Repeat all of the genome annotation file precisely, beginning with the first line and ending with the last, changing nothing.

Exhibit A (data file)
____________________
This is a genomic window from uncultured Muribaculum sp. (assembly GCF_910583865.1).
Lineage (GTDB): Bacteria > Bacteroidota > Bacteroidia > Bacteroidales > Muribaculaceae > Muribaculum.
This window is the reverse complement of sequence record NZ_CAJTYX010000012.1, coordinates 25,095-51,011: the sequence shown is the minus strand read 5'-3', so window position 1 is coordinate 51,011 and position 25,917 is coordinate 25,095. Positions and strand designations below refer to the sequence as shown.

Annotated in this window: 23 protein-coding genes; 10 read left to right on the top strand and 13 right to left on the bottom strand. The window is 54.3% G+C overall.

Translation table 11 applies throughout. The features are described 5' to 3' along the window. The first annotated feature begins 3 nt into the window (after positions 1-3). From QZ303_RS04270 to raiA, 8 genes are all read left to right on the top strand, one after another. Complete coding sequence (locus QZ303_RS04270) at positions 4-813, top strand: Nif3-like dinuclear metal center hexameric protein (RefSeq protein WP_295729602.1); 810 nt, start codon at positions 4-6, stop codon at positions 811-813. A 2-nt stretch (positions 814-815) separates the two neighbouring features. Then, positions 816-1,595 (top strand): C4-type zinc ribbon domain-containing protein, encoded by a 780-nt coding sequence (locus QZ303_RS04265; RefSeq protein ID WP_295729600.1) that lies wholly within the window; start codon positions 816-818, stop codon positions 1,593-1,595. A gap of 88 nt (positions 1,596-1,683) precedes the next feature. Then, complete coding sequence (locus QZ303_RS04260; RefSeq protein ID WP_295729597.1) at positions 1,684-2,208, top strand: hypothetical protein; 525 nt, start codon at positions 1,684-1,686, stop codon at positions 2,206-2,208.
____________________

This is a genomic window from uncultured Muribaculum sp. (assembly GCF_910583865.1).
Lineage (GTDB): Bacteria > Bacteroidota > Bacteroidia > Bacteroidales > Muribaculaceae > Muribaculum.
This window is the reverse complement of sequence record NZ_CAJTYX010000012.1, coordinates 25,095-51,011: the sequence shown is the minus strand read 5'-3', so window position 1 is coordinate 51,011 and position 25,917 is coordinate 25,095. Positions and strand designations below refer to the sequence as shown.

Annotated in this window: 23 protein-coding genes; 10 read left to right on the top strand and 13 right to left on the bottom strand. The window is 54.3% G+C overall.

Translation table 11 applies throughout. The features are described 5' to 3' along the window. The first annotated feature begins 3 nt into the window (after positions 1-3). From QZ303_RS04270 to raiA, 8 genes are all read left to right on the top strand, one after another. Complete coding sequence (locus QZ303_RS04270) at positions 4-813, top strand: Nif3-like dinuclear metal center hexameric protein (RefSeq protein WP_295729602.1); 810 nt, start codon at positions 4-6, stop codon at positions 811-813. A 2-nt stretch (positions 814-815) separates the two neighbouring features. Then, positions 816-1,595 (top strand): C4-type zinc ribbon domain-containing protein, encoded by a 780-nt coding sequence (locus QZ303_RS04265; RefSeq protein ID WP_295729600.1) that lies wholly within the window; start codon positions 816-818, stop codon positions 1,593-1,595. A gap of 88 nt (positions 1,596-1,683) precedes the next feature. Then, complete coding sequence (locus QZ303_RS04260; RefSeq protein ID WP_295729597.1) at positions 1,684-2,208, top strand: hypothetical protein; 525 nt, start codon at positions 1,684-1,686, stop codon at positions 2,206-2,208.